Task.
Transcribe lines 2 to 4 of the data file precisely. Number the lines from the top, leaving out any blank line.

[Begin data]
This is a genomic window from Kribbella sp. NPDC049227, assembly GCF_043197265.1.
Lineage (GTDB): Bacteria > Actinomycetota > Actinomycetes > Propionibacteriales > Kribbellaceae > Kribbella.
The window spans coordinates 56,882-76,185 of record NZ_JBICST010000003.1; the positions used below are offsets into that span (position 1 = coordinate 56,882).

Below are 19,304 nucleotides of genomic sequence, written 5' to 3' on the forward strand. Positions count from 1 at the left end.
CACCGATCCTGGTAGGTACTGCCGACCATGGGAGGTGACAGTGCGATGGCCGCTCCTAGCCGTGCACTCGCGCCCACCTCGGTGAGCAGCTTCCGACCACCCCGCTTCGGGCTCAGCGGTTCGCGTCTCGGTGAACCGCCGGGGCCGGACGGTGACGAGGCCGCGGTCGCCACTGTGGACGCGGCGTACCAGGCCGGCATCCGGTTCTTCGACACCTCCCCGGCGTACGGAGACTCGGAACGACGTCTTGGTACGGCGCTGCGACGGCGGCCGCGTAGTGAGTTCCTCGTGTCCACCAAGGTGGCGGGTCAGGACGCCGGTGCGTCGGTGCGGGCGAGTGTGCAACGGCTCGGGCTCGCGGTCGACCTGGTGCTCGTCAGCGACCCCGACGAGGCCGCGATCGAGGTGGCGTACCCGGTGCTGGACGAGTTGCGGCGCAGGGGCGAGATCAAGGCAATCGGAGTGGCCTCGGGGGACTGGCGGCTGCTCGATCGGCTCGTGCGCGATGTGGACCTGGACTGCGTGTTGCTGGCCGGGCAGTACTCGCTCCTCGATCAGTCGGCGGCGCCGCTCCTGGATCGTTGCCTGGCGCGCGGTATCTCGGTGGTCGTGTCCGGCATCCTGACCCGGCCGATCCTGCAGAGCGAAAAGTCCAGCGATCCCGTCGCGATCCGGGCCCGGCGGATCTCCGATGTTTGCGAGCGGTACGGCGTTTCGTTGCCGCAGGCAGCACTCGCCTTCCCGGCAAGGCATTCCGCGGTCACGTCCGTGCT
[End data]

Lineage (GTDB): Bacteria > Actinomycetota > Actinomycetes > Propionibacteriales > Kribbellaceae > Kribbella.
The window spans coordinates 56,882-76,185 of record NZ_JBICST010000003.1; the positions used below are offsets into that span (position 1 = coordinate 56,882).

Below are 19,304 nucleotides of genomic sequence, written 5' to 3' on the forward strand. Positions count from 1 at the left end.